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The best road trips in Spain

No matter the season, Spain’s diverse landscape means it’s always a great time for a road trip adventure. Discover ten of the best.

Spain road trips

By On the Pulse of Spain

Updated 6-3-2024

One of the best things about Spain is its varied landscape and climate. It’s not just sun, sand, and sea. For example, you could cross arid deserts or cruise along low-lying coastal roads, and let’s not forget the hundreds of mountain passes. While the country has extensive public transport, there’s nothing quite like the open road. And no matter when the mood takes you, there’s always a road trip to suit you. Escape unpleasant weather in the winter by driving around the south of Spain, and explore the northern sights in the summer.

So pack up your car with the essentials, follow your intuition, and see where you end up. And if you’d rather plan your trip, check out these 10 top ideas for road trips in Spain.


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Ruta Vía de la Plata: Asturias – Andalucía

The Ruta Vía de la Plata is the equivalent of the Americans’ Route 66 to the Spanish. If you haven’t done this route already, it’s definitely worth it. The Ruta de la Plata is almost 800km long, making it one of the longest highways in Spain.

Wind turbines next to the Ruta de la Plata highway

Meaning ‘route of silver’ in English, it owes its name to the road constructed by the Romans between Mérida (Extremadura) and Astorga (León), which now joins Seville in the south to Gijón in the north. This road trip is a fantastic way to discover the beauty of Spain’s western region from top to bottom. Definite stopovers include Oviedo, León, Benavente, Zamora, Salamanca, Béjar, Plasencia, Cáceres, Mérida, Almendralejo, Zafra, and Seville.

Costa da Morte: Galicia

From Carballo (La Coruña) to the Cape Finisterre Lighthouse, the Costa da Morte (Galcian for Coast of Death), is one of the most beautiful routes for a road trip in northern Spain. It derives its name from the danger of its steep and rocky cliffs to those on land and at sea. Before, many fishermen lost their lives out at sea and many boats were destroyed. Due to this, the route is lined with dozens of lighthouses built in the 19th century to guide boats.

Road leading to Finisterre lighthouse

A great number of these lighthouses have been preserved. They’re popular among tourists, particularly those at Cabo Vilán or Finisterre — one of the most visited due to its name, which means ‘where the land ends’. This is one of the most popular routes with lengthy stretches of quiet beaches and excellent gastronomy.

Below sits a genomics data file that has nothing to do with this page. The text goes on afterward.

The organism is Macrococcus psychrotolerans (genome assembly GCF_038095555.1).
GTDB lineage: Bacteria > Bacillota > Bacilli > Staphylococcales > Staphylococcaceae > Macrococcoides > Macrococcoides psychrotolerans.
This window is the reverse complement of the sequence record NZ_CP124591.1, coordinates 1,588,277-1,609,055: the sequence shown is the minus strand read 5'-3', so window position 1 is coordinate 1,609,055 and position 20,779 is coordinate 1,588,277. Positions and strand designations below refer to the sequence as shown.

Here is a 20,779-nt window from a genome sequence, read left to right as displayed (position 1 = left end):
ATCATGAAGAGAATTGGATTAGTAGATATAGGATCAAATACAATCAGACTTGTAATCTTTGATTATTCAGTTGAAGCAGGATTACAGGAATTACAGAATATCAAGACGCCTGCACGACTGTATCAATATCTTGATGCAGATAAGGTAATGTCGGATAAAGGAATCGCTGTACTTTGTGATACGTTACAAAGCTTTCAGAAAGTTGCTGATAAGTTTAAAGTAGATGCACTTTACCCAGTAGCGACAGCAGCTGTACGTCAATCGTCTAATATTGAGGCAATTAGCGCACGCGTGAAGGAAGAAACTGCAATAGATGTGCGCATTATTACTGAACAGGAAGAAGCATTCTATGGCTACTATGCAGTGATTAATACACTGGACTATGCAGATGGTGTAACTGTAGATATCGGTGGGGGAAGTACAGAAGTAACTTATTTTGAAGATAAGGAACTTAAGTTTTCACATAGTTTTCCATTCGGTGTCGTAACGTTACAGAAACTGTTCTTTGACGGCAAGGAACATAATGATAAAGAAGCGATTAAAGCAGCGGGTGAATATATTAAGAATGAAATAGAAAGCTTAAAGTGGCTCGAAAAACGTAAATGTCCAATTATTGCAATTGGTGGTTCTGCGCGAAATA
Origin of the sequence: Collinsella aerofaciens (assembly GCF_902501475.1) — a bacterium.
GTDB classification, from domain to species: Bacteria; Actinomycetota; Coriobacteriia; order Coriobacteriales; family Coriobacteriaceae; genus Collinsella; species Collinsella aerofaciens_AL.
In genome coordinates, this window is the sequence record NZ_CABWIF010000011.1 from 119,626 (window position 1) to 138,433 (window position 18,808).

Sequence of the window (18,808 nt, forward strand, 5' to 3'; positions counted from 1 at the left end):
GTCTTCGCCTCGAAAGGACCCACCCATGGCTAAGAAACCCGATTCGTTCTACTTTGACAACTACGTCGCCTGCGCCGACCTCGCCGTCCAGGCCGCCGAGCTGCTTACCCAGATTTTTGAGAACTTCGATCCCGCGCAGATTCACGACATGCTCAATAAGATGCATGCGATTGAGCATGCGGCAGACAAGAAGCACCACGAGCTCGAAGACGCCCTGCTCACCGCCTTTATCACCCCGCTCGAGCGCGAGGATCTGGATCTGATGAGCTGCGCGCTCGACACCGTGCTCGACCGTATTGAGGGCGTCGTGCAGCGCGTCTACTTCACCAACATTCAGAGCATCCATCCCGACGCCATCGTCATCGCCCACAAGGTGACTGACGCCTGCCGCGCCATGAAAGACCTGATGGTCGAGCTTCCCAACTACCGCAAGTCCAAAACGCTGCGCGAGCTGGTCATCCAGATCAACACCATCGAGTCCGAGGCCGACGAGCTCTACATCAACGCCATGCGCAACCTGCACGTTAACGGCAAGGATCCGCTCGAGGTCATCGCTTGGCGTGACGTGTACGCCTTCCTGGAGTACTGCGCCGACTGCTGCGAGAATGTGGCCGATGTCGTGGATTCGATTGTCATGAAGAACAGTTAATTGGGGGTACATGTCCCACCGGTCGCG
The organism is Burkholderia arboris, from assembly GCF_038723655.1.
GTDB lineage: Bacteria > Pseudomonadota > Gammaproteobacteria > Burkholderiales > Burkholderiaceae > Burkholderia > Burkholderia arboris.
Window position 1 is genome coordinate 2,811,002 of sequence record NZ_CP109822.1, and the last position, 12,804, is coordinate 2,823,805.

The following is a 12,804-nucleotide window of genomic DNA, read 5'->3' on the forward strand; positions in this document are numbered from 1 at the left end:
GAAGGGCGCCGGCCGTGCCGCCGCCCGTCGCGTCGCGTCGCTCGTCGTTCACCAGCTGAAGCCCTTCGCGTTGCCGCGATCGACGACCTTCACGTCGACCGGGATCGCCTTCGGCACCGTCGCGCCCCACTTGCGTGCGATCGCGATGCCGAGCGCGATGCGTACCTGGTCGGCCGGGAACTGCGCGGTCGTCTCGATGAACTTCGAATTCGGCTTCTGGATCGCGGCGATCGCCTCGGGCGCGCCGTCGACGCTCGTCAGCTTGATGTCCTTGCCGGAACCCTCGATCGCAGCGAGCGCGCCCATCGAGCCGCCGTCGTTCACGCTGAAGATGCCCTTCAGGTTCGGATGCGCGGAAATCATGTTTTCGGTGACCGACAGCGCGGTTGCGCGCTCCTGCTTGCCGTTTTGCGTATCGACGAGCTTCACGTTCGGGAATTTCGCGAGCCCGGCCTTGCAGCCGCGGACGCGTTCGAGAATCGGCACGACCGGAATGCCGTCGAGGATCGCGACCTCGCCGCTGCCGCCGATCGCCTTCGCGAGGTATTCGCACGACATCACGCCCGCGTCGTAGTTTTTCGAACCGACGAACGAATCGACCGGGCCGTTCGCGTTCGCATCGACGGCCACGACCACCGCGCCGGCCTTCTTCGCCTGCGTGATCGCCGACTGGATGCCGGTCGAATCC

Costa Brava: Lloret de Mar – Tossa de Mar

The sight of powerful waves crashing against silent rocks is just one of the many inspiring scenes to contemplate on the route between Lloret and Tossa del Mar on the Costa Brava. This picturesque journey is full of beautiful little coves that entice you to abandon your vehicle and explore them.

Beach at Lloret de Mar

Make sure you’ve got something to take photos with, and that it’s fully charged. Some of these coves are accessible by crossing through pine forests, while you have to pass medieval castles and fortresses to get to others.

Ruta de los Pueblos Blancos: Andalucía

The almost blinding white exterior of the houses is what gave this part of the south of Spain its name: Ruta de los Pueblos Blancos (White Villages Route). Traveling this route means passing through 19 different villages located within the provinces of Cádiz and Málaga.

Narrow road leading to white buildings in Olvera

The colorful flowers that adorn the balconies of every house, together with the electric blue of the sky and the lush green of the Andalusian plain, create a scenery that has seduced both natives and foreigners alike. The combination of the great weather and the stunning natural surroundings not only makes this area perfect for practicing extreme sports, such as paragliding, but also gorging on first-class foods like olive oil and jamón serrano.